Day 111 A roman horse’s head

Ten years ago on 10 August 2009 a team from the DAI’s Romano-Germanic Commission made an extraordinary discovery at the site of Waldgirmes near Wetzlar, a Roman settlement from around the time of Christ’s birth. A life-sized gilded horse’s head was found in a well twelve metres deep.

The horse’s head before restoration (Photo: Jürgen Bahlo, RGK)

The bridle is richly embellished with ornamental discs. The three side medallions carry busts of the goddess Victoria in high relief. The horse’s head probably once belonged to a bronze equestrian statue of Augustus that stood in the forum of Waldgirmes. Presumably in connection with the Roman defeat in Teutoburg Forest, the statues were destroyed and partly disposed of in the well.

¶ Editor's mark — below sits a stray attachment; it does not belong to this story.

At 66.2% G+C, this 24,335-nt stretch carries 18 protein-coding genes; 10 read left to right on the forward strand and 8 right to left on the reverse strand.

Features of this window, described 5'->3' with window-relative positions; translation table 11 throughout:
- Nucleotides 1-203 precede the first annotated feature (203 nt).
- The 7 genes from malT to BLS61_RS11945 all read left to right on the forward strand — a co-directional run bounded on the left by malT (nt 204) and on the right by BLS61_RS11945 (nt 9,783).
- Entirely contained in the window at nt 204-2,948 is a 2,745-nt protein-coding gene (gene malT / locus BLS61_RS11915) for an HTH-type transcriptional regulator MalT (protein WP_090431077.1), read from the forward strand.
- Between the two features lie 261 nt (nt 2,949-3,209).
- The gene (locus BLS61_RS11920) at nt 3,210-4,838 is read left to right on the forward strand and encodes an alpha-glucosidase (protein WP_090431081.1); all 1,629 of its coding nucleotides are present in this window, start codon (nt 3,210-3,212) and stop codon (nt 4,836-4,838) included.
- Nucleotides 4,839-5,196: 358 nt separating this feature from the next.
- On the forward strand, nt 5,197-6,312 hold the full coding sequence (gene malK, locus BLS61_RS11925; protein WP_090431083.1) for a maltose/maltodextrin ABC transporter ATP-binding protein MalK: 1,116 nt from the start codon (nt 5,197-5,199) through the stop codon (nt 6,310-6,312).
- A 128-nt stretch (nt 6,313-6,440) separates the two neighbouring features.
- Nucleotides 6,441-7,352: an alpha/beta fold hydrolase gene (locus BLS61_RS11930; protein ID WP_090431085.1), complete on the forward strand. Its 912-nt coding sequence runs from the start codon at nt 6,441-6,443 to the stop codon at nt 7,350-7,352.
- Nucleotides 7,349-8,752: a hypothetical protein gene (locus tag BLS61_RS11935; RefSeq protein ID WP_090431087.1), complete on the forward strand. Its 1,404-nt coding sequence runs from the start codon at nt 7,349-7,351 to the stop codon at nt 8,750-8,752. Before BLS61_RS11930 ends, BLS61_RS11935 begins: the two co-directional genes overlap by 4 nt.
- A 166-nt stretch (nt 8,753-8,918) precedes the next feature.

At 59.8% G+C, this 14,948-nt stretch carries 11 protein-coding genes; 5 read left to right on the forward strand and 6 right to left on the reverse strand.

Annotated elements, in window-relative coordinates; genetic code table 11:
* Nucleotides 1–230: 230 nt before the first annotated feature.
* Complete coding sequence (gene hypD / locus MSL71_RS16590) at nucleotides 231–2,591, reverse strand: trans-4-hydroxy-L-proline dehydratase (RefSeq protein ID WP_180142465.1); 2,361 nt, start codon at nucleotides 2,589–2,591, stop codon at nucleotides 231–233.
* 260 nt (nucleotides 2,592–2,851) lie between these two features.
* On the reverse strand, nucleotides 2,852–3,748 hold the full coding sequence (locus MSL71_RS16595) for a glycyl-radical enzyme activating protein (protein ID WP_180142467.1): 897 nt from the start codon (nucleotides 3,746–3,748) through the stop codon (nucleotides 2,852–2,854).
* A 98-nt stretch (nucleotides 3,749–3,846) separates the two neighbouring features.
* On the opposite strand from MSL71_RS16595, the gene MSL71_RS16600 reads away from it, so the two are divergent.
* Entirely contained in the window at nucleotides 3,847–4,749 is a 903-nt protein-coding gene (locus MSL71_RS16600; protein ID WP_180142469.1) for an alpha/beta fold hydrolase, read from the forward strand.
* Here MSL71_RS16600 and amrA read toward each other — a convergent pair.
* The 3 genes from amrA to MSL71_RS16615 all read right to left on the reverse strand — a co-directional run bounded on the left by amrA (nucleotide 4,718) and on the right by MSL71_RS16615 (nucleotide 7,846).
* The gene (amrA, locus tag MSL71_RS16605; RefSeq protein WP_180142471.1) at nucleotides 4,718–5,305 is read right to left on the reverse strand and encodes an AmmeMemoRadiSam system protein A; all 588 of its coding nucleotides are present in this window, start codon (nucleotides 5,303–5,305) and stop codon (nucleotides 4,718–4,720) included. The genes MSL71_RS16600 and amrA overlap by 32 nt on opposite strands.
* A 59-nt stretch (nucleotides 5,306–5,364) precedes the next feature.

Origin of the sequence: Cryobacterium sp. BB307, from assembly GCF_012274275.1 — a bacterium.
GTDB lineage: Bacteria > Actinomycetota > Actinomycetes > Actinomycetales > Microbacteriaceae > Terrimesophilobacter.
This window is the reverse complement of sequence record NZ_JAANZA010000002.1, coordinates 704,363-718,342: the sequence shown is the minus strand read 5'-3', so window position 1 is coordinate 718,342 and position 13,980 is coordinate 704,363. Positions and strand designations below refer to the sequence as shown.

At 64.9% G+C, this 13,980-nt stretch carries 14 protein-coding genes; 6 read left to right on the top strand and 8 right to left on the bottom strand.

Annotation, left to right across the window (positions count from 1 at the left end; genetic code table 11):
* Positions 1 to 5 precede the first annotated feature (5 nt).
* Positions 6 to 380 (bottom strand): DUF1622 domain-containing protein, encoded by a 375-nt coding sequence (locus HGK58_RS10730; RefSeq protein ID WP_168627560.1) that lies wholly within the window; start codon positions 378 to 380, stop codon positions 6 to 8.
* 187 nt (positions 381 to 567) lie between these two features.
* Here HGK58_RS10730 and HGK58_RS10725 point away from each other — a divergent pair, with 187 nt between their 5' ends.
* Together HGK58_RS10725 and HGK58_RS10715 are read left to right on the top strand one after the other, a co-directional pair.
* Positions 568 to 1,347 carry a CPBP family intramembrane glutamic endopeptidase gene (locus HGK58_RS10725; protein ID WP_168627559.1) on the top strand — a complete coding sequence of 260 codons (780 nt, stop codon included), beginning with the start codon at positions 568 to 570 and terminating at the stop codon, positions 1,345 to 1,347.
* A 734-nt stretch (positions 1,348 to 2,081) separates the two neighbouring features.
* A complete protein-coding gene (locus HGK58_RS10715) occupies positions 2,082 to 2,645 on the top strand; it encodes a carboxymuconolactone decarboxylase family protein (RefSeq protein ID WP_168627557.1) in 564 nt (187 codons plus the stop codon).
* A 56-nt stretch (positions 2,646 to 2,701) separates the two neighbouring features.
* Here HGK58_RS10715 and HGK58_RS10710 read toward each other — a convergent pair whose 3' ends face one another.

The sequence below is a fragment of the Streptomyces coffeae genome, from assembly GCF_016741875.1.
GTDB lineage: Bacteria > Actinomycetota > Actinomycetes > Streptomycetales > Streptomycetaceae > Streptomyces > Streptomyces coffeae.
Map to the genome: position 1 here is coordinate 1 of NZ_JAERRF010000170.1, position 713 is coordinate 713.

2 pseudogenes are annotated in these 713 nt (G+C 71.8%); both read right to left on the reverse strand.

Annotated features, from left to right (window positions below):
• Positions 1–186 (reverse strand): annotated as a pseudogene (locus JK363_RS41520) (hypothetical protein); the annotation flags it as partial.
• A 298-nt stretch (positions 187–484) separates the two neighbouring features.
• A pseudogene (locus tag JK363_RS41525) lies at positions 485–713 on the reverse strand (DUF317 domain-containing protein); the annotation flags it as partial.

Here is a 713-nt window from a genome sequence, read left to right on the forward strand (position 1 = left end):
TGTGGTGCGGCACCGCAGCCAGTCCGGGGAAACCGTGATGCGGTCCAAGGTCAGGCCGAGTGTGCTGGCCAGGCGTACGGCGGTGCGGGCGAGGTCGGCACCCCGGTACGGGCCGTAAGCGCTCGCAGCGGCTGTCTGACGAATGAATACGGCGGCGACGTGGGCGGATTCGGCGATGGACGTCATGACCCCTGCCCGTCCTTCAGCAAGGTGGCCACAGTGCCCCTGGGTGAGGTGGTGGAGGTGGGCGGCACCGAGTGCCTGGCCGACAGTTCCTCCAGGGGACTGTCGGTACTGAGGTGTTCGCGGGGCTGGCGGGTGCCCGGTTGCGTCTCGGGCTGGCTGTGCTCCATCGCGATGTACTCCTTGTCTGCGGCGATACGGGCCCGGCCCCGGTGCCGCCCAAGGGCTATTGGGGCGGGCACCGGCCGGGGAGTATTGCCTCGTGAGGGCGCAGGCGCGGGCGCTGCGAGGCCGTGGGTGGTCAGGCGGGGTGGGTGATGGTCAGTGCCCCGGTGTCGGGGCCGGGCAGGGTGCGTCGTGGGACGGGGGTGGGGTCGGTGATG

The Romano-Germanic Commission collaborated with the archaeological department of the federal state of Hesse in a project researching the civil Roman settlement of Waldgirmes from 1993 to 2009. Previously only Roman military bases were known in Germania to the east of the Rhine, even though classical authors like Tacitus and Cassius Dio describe a more differentiated political situation on the eve of the Battle of Teutoburg Forest (AD 9). At the site of Waldgirmes in Hesse, the archaeologists found the first evidence substantiating those reports. They unearthed the remains of a Roman forum and the foundations of Roman houses as well as indigenous buildings. In the 2,000 sq. m. forum, five foundation pits for statues came to light in the central square. Small fragments of at least three statues were found at different spots in the excavated area.